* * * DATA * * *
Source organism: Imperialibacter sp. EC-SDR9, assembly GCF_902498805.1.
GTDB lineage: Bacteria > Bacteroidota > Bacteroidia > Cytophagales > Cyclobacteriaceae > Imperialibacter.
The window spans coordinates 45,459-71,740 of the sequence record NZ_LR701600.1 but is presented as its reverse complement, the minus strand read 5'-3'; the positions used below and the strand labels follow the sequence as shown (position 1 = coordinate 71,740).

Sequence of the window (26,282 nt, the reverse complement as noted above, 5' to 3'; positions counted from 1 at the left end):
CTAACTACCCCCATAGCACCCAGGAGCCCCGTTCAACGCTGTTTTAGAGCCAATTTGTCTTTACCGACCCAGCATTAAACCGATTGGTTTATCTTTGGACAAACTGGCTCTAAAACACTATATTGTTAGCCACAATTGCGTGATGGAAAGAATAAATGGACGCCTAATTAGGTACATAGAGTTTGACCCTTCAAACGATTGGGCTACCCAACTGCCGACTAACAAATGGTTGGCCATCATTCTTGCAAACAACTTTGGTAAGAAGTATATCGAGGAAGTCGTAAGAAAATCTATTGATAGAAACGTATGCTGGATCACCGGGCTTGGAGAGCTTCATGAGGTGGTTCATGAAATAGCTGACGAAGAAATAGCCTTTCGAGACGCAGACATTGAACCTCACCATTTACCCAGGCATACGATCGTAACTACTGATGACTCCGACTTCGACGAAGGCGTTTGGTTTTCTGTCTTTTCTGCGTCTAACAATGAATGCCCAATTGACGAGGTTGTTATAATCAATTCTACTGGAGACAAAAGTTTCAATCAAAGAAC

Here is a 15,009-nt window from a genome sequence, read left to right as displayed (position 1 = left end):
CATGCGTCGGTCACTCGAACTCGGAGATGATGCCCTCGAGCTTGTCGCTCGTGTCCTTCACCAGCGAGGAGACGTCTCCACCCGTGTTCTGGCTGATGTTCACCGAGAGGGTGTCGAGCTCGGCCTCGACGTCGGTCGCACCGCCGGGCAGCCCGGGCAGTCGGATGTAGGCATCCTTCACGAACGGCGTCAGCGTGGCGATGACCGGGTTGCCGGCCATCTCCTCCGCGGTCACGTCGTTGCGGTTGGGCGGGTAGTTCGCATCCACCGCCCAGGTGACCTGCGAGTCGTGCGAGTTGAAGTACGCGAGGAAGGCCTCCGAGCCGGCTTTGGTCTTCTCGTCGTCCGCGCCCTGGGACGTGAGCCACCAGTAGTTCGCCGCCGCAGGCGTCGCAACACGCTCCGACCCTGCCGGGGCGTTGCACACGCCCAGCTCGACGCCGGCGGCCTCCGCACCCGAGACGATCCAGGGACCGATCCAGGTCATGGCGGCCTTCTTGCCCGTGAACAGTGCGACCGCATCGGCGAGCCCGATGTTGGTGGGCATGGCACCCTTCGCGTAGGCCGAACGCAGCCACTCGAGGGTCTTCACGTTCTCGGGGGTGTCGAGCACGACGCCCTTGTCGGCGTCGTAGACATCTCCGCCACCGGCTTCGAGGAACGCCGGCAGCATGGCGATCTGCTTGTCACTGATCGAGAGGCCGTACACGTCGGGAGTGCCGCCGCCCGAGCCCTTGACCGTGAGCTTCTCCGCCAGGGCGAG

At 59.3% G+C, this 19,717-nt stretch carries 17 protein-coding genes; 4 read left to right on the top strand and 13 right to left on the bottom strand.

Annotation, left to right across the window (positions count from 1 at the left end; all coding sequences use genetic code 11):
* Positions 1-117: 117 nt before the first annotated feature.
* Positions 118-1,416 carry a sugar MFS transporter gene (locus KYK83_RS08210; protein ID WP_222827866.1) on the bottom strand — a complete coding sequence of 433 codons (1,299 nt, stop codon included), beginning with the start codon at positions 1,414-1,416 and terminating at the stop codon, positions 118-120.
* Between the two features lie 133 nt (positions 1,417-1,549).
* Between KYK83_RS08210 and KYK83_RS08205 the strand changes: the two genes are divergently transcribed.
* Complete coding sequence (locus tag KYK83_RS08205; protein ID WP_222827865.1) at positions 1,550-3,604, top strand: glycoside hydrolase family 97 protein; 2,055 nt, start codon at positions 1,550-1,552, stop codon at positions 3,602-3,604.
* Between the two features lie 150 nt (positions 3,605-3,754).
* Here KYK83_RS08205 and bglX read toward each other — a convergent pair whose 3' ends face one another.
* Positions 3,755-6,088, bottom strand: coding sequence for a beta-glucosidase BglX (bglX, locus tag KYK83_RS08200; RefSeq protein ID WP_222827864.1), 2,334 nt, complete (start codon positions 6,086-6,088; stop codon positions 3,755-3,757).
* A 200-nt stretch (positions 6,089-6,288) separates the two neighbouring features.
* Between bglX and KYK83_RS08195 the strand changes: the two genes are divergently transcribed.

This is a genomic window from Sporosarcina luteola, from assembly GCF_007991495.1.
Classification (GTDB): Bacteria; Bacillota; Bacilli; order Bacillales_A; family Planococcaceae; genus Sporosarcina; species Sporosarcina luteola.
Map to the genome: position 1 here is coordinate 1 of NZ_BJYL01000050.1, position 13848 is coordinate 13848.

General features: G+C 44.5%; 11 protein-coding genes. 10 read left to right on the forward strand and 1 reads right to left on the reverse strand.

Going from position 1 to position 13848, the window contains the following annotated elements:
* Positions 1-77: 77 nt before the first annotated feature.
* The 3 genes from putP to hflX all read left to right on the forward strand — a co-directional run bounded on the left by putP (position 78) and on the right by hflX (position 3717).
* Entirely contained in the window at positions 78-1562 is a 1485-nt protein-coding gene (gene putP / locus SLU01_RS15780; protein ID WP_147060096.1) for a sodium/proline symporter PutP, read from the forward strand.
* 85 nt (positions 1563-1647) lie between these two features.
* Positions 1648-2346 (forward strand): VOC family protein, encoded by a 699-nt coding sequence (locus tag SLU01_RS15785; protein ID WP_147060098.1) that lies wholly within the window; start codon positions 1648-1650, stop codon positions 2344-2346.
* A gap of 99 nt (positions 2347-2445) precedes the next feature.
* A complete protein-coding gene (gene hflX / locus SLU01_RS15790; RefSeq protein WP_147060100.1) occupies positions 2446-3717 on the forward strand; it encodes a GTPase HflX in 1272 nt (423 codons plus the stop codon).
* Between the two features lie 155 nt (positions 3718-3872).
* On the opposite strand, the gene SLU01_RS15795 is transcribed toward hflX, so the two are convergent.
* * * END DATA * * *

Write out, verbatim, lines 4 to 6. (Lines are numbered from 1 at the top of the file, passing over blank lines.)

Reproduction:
Sequence of the window (26,282 nt, the reverse complement as noted above, 5' to 3'; positions counted from 1 at the left end):
CTAACTACCCCCATAGCACCCAGGAGCCCCGTTCAACGCTGTTTTAGAGCCAATTTGTCTTTACCGACCCAGCATTAAACCGATTGGTTTATCTTTGGACAAACTGGCTCTAAAACACTATATTGTTAGCCACAATTGCGTGATGGAAAGAATAAATGGACGCCTAATTAGGTACATAGAGTTTGACCCTTCAAACGATTGGGCTACCCAACTGCCGACTAACAAATGGTTGGCCATCATTCTTGCAAACAACTTTGGTAAGAAGTATATCGAGGAAGTCGTAAGAAAATCTATTGATAGAAACGTATGCTGGATCACCGGGCTTGGAGAGCTTCATGAGGTGGTTCATGAAATAGCTGACGAAGAAATAGCCTTTCGAGACGCAGACATTGAACCTCACCATTTACCCAGGCATACGATCGTAACTACTGATGACTCCGACTTCGACGAAGGCGTTTGGTTTTCTGTCTTTTCTGCGTCTAACAATGAATGCCCAATTGACGAGGTTGTTATAATCAATTCTACTGGAGACAAAAGTTTCAATCAAAGAAC

Here is a 15,009-nt window from a genome sequence, read left to right as displayed (position 1 = left end):